Visions of lush rice paddies, old medicine men named Ketut and leisure bicycle trips among endless greenery come to mind when people hear of the island of Bali. The movie Eat, Pray, Love was released in 2010 and ever since then Bali has seen a boom in tourism. Specifically travelers seeking out serene retreats, hours of yoga and prayer and answers to questions that they didn’t even know they had.
Our trip takes us to Ubud for the next week, the city the author of the book stayed in while she was in Bali. I have to ask myself what should I expect? Will I see a drastically updated and quickly enhanced version of Ubud because of the movie? Most of the locals here reference the movie and always mention how much tourism it has driven here, as well as raised prices. Will Ubud be the bicycle riding, soul searching, peaceful town the movie depicts or will it be the fast paced motorbiking, hundreds of restaurants to choose from Bali that I am living in now (Seminyak/Kuta area).
The new “spiritual tourist circuit” through Bali intrigues me. I have always believed that your spiritual course is unique to you and creating group packages to seek out spirituality on a structured trip seems backwards. Ketut Liyer was the famous medicine man from the movie and now charges $25 per palm reading. This Time article states, “most days visitors to Ketut can expect the same reading, with minor variations, but few mind.” This seems insincere and misleading in my book. I do understand how a spiritual trip to focus on you, the peace and quiet and a detox from the stress of your home and work can be a positive experience. Adding in a busload of other people telling you to go here and do this and think this…to pray now or to eat certain foods feels forced and fake.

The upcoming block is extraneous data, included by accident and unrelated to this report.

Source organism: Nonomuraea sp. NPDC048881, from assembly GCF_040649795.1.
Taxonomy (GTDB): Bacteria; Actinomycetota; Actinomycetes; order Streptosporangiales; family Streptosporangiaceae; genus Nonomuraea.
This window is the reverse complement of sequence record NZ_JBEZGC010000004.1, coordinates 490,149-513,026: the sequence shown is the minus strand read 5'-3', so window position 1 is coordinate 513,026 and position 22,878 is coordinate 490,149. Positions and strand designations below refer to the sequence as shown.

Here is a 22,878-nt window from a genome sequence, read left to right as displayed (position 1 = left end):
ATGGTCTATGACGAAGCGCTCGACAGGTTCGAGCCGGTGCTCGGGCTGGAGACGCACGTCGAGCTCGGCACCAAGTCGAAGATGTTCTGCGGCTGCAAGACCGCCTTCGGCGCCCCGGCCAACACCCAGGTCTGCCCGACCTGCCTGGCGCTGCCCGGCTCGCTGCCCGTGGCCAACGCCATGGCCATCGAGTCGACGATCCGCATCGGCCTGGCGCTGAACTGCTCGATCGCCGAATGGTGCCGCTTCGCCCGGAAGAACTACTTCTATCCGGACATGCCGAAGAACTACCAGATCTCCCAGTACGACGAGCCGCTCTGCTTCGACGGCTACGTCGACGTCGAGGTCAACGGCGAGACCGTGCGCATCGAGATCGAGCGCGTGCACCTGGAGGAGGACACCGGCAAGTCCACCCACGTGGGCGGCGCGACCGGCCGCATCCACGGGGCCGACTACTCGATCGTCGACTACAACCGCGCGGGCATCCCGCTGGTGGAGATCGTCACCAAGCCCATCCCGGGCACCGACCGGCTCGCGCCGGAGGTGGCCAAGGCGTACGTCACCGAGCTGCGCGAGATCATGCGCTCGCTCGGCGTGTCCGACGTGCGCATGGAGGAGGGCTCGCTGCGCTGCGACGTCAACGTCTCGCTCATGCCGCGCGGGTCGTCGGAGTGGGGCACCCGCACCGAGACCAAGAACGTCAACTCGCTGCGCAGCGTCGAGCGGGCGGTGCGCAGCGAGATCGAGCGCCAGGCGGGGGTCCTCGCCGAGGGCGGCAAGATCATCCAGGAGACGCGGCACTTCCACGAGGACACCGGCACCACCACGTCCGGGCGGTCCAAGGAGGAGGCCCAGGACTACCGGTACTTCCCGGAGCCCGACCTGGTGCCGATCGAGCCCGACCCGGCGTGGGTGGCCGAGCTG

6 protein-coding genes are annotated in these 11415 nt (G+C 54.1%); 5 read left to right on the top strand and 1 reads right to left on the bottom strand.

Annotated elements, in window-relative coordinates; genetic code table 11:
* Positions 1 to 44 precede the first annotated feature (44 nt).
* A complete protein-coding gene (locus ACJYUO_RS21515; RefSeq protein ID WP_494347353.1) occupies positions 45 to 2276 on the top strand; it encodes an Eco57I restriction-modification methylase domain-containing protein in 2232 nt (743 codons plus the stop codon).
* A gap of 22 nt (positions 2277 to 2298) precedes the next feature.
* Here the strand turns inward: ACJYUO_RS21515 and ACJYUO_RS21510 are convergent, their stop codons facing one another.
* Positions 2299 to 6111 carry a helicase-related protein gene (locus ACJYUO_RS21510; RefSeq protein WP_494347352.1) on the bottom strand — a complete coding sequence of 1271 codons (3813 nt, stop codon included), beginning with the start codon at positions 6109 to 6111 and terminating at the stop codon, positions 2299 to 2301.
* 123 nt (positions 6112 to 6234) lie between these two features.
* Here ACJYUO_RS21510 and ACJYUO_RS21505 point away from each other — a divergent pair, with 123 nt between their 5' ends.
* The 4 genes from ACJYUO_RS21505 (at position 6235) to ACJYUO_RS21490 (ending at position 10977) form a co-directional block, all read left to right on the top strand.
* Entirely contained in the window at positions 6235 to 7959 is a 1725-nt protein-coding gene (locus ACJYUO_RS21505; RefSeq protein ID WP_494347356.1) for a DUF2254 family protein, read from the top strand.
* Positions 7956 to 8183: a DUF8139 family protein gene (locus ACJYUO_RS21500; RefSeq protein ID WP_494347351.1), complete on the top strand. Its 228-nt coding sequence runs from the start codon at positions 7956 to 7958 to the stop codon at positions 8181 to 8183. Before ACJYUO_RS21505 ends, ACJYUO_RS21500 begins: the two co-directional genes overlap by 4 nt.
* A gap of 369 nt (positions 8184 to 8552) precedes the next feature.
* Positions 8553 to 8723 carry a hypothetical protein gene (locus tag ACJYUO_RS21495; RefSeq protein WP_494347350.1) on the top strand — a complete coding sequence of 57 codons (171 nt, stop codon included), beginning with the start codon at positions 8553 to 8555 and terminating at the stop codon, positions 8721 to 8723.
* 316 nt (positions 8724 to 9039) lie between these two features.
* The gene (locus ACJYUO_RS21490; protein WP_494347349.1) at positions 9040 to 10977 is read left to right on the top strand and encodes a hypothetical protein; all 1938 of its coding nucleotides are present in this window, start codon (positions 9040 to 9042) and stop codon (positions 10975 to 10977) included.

I arrive in Ubud tomorrow. I will be eating, praying and loving my way through the city regardless.